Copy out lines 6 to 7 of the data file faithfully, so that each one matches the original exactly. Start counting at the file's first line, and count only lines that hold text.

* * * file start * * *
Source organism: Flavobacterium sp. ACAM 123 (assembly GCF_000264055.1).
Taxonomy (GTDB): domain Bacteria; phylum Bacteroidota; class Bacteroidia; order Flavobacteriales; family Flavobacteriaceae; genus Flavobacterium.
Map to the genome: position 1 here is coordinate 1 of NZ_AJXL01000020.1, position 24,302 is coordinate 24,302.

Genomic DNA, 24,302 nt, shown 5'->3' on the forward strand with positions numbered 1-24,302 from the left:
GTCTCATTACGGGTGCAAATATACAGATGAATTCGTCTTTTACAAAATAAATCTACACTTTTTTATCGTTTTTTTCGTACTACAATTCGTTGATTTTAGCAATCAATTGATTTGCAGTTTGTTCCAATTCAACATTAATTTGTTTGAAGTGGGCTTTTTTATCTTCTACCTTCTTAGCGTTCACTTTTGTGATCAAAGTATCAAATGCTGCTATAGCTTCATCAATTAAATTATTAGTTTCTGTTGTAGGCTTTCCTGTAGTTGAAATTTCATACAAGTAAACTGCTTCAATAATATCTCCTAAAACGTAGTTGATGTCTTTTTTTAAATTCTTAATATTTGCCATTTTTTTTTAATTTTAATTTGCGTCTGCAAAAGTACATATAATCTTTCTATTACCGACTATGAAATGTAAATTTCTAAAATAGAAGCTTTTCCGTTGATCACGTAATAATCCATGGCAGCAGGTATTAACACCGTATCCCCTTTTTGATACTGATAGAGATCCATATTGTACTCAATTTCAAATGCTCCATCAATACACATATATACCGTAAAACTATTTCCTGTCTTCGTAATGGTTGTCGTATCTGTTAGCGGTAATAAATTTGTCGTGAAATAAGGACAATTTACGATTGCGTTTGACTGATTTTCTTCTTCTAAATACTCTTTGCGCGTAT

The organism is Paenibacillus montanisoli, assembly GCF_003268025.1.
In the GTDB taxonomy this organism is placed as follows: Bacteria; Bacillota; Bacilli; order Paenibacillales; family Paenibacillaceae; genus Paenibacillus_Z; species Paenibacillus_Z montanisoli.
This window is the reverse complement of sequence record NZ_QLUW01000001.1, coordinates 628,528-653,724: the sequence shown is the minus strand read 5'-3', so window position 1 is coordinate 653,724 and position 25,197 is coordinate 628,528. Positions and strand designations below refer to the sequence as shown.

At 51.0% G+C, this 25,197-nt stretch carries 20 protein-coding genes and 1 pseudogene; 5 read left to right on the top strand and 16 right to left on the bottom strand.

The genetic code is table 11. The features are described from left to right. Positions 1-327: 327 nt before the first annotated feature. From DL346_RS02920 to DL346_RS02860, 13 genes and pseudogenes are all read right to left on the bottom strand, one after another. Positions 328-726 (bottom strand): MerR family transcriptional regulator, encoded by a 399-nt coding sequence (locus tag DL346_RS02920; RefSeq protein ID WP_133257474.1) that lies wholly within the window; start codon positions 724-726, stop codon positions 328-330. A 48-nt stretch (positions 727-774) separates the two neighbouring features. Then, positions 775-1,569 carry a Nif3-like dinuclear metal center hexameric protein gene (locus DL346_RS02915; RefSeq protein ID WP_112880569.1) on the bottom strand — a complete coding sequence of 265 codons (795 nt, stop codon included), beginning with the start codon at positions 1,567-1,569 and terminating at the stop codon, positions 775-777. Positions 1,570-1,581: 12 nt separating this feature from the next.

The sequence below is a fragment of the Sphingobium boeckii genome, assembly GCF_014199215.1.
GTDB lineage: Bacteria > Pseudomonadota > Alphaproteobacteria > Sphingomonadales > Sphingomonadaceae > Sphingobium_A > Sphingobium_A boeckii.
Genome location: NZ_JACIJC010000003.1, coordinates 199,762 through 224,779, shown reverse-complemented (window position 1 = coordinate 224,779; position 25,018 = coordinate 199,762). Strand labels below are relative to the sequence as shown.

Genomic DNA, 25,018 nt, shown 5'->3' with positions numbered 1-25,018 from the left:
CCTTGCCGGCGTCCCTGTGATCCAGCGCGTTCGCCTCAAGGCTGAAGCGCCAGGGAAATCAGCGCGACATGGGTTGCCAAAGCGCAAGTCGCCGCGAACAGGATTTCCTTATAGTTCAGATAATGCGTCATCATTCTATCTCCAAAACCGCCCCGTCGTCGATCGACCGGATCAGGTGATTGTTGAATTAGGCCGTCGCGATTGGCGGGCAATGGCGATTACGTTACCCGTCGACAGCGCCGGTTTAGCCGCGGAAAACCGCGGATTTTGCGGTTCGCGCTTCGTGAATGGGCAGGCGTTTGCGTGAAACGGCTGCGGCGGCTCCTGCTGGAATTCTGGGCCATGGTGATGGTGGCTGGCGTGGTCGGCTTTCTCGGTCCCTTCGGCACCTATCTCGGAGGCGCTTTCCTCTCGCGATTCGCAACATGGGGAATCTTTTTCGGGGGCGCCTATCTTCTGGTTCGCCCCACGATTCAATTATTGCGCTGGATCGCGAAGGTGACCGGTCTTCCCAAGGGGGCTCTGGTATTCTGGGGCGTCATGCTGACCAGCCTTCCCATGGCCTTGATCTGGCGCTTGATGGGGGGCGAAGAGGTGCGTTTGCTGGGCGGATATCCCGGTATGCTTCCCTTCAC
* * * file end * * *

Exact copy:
The organism is Paenibacillus montanisoli, assembly GCF_003268025.1.
In the GTDB taxonomy this organism is placed as follows: Bacteria; Bacillota; Bacilli; order Paenibacillales; family Paenibacillaceae; genus Paenibacillus_Z; species Paenibacillus_Z montanisoli.